It’s one of the most important questions a business can ask: Do we know our target market?
Stay with me here while we talk video game consoles for a moment. Like the Nintendo Wii. Just for the sake of argument, I want you to close your eyes and picture what the target market of a Nintendo Wii looks like.
You’re probably picturing a tech-savvy teen. Maybe someone in their 20s. They’ve probably got bleached jeans with holes in the knees. Maybe they have long hair, are unshaven and randomly punctuate every sentence with the word “dude.” There’s a good bet that they consider themselves “professional” students and haven’t held a job for longer than six months.
Fair enough. They’re out there. But if your perception of the Wii market is limited solely to the young, I’ll-never-have-a-real-girlfriend demographic, you don’t truly understand the product, or the needs of the consumer. The truth is, if Nintendo were to focus its Wii ads entirely on this one group, it would lose out on a lot of revenue.
Jeffrey M. O’Brien, a feature writer for Fortune magazine explains,
“While game consoles typically attract youngish males with an antisocial streak, the Wii is bringing people of all demographics together: in nursing homes, for Wii bowling leagues, on cruise ships, at coed (!) Wii-themed parties….”
Who would have thought seniors, and people of all ages would be flocking to Wii consoles to engage in mock boxing matches, make-believe bowling contests or even pretend fishing expeditions? Why do they do it?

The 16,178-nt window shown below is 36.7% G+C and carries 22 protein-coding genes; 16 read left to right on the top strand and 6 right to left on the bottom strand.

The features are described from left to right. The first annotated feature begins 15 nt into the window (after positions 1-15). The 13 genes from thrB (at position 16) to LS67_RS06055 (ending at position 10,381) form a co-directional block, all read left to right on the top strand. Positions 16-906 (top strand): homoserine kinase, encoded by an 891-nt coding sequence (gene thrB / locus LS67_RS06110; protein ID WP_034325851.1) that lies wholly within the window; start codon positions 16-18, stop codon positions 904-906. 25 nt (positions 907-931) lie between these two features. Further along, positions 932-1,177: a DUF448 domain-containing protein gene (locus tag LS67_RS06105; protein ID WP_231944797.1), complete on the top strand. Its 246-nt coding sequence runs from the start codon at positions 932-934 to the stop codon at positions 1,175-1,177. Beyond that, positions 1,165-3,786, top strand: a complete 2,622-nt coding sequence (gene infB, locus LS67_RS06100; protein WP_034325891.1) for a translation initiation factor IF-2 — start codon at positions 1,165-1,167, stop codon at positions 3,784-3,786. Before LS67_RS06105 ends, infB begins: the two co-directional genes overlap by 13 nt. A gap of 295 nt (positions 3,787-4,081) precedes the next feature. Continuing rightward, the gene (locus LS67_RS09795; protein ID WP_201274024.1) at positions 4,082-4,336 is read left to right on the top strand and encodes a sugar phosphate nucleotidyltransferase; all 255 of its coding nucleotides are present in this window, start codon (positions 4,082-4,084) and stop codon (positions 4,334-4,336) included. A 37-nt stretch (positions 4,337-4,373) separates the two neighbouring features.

According to Carol and Richard Eustice of About.com, it’s about the exercise. In order to play the Wii, people must engage in physical activity by swinging, shaking and jerking a motion-sensitive controller. The result can be a full-fledged workout – with a little bit of fun added in.
“What is most exciting about Wii is that it has unexpectedly put the fun back into exercise and physical therapy too,” the Eustices write in their blog to seniors.
“So why are you pushing this, Merrily?” you may ask. “I own a home care agency – not a game shop. What do you want me to do, stock up on Wii’s for my clients?”
That’s not the point at all. You see, I think there’s an important marketing lesson to learn from the Wii’s story – one from which home care agencies can benefit. That lesson is this:
Never let your target market get so specific that you ignore other prospective potential clients and referral sources.
When Nintendo developed the Wii, it was quick to recognize that the game console provided more than just a convention gaming experience. It provided something else: exercise. This was an added value the other game systems didn’t have – a value that could appeal to people of ALL ages. So instead of marketing to a single group, the progressive company marketed to everyone who might be drawn to that value.
The same applies to home care agencies.
Home care agencies restore independence, uphold dignity, bring security and peace of mind. Often, the target is solely to the elderly themselves. After all, the vast majority of clients who need home care services are senior citizens.
But home care agencies sell themselves – and prospective customers – short if they are only targeting this one segment. There are other demographics who need care: the physically handicapped, those with mental disorders, parents of infants who suffer from rare diseases.
Think of how these individuals would benefit from in-home caregivers. Yet many of them don’t even realize the option is there. As compassionate care providers, don’t leave them behind. Think of ways to expand service offerings and then marketing messages to reach them as well.
They’ll thank you for it. They may even invite you over for a few rounds of Wii bowling.